To each person a mountain range
Sandra Vásquez de La Horra
[02 de janeiro de 2023]
Between April and November 2022, the public attending the Venice Biennale could see a significant body of work by Sandra Vásquez de la Horra. Along the route of the Arsenale, the artist presented her installation entitled Las cordilleras encuentradas (The Found Mountain Ranges, 2017–2021). In the center of a room, the artist proposed an architecture similar to the schematic structure of a house. The domestic format of the installation drew attention and invited the public’s body—overstimulated by the typical biennial excesses—to enter its space and calmly wander with their eyes over the different images that make up the whole.
In this installation by Sandra, the equation between the parts and the whole draws special attention. Large-scale drawings of different components were shown on walls that suggested the outside of a house. Each image was divided into four fragments and featured a female body that pointed to a narrative. On the right side of the entrance, one of these bodies bore the Spanish phrase “No pasarán los venceremos mi amor”—in english, they won’t get through we’ll beat them my love. Conversely, a silhouette strikes a pose reminiscent of dance and/or meditation against a field of rainbow colors. Around the circumference of the installation, we see other images that refer to light, motherhood, landscape, and the passage of time. It is interesting to note how these images composed of different parts give the installation the appearance of a jigsaw puzzle, of reconnection between elements, and naturally take us back to the museum, the archive, and the activity of memory.
Once our body enters the installation—and, therefore, its home, its intimacy and, perhaps, its organism—we find ourselves facing what could be the remembrance of a geology museum; against the wall, we see the contours of women that resemble the structural cut of a mountain. As the artist said in different interviews, her work suggests an understanding of the world not based on the binarism between humans and nature but rather approaches a phenomenological perspective on the whole. No mountain range is the same as the other; it’s not just about bodies with different faces but also with weights, volumes, limbs, and fats that differ from each other.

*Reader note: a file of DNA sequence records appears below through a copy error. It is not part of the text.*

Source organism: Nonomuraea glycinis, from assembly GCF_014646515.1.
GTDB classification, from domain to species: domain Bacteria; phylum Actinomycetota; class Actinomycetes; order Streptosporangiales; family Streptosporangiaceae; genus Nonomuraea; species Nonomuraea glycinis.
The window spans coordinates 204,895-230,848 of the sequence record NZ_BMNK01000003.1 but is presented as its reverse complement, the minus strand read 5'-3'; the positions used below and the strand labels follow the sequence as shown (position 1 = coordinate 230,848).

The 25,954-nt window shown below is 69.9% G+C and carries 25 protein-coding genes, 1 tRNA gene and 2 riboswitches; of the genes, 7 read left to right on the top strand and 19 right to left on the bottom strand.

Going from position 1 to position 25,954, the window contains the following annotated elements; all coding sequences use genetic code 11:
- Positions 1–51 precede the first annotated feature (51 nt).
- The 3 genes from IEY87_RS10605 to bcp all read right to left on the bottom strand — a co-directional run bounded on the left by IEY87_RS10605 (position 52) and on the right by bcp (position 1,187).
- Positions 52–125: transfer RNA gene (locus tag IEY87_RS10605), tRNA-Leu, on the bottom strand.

Looking at the shapes of these mountain ranges—works made of folded paper covered with wax—it seems inevitable to associate them with music. What sounds would these mountain ranges make? What are the cadences of each of these bodies? Or, thinking the other way around, what are the geological layers of each accordion instrument? Continuing with the artist’s interest in bringing the universe of drawing to the making of objects and sculpture, we have a miniature house at the center of the installation. A body surrounded by an ellipse of colors is at the center of the object and contrasts with the checkered and black-and-white patterns of the object’s architecture. The circularity and curvature of this female body seem to oppose the architecture’s symmetrical and rationalist character. This object reinforces reflection on the constant domesticity of Sandra’s work; here is the house within the house, like a doll’s house. Given that her research centers on the human body, drawing, and installation, it is unsurprising that scenery, simulacrum, and the theater of life frequently appear in her works.
Returning to the way the artist titled this installation, we notice that the title also entails a question: which mountain ranges is she referring to? Perhaps there is an obvious way to read the work in terms of the artist being born in Chile and seen as a “Latin American artist,” but is it fair to say that this is the only direction the installation suggests? Since the work is in Venice, wouldn’t it also make sense to think about the Alps? Or, depending on each of the 800,000 Biennial visitors, could we not broaden the interpretation of the work to the point where each spectator could find—as the title says—a different mountain range?
The open interpretations facilitated by Sandra’s images are one of the aspects of her research that caught my attention most. Even though some of her titles point to a specific identity—for example, when she chooses to call one of her works “Pacha-Mama”—when we go through her career, we see languages, words, and iconographies that point in the most diverse directions. The Andes, the Alps, and Fuji are found in her geological fiction, just as her gaze was attentive both to what she could observe in the museums she visited in Germany and to what she could learn daily from her experiences with Afro-Caribbean religions.
From mountain to mountain, body to body, visitor to visitor, we are invited to be surprised by an artist who suggests, as one of her works says, that “behind a cloud, there is a UFO.” There is always something that seems to shelter but also astonishes us in Sandra Vásquez de la Horra’s research. May we take a slow and endless walk through the meanders of her mountain ranges.
(texto feito para a publicação relativa à exposição “Das archetypische ich”, na Gutshaus Steglitz, em Berlim, em março de 2023)